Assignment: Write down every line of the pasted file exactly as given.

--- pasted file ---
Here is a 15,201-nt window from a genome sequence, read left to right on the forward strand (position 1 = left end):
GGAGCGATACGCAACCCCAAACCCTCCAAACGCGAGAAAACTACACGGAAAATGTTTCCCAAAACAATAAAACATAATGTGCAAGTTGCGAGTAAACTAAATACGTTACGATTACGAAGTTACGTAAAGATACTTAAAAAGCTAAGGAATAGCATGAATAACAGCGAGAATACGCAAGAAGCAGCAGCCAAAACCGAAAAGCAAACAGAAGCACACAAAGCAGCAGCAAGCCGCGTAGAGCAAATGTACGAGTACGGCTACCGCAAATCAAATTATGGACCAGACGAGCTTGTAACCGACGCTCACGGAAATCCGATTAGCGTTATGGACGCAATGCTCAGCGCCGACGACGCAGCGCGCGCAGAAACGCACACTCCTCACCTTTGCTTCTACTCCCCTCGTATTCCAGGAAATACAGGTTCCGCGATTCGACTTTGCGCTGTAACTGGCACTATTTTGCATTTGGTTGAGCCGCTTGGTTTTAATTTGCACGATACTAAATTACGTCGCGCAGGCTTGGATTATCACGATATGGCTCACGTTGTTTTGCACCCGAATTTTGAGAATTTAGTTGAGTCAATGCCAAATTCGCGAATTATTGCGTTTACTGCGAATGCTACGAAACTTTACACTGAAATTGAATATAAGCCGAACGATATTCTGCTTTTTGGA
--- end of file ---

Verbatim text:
Here is a 15,201-nt window from a genome sequence, read left to right on the forward strand (position 1 = left end):
GGAGCGATACGCAACCCCAAACCCTCCAAACGCGAGAAAACTACACGGAAAATGTTTCCCAAAACAATAAAACATAATGTGCAAGTTGCGAGTAAACTAAATACGTTACGATTACGAAGTTACGTAAAGATACTTAAAAAGCTAAGGAATAGCATGAATAACAGCGAGAATACGCAAGAAGCAGCAGCCAAAACCGAAAAGCAAACAGAAGCACACAAAGCAGCAGCAAGCCGCGTAGAGCAAATGTACGAGTACGGCTACCGCAAATCAAATTATGGACCAGACGAGCTTGTAACCGACGCTCACGGAAATCCGATTAGCGTTATGGACGCAATGCTCAGCGCCGACGACGCAGCGCGCGCAGAAACGCACACTCCTCACCTTTGCTTCTACTCCCCTCGTATTCCAGGAAATACAGGTTCCGCGATTCGACTTTGCGCTGTAACTGGCACTATTTTGCATTTGGTTGAGCCGCTTGGTTTTAATTTGCACGATACTAAATTACGTCGCGCAGGCTTGGATTATCACGATATGGCTCACGTTGTTTTGCACCCGAATTTTGAGAATTTAGTTGAGTCAATGCCAAATTCGCGAATTATTGCGTTTACTGCGAATGCTACGAAACTTTACACTGAAATTGAATATAAGCCGAACGATATTCTGCTTTTTGGA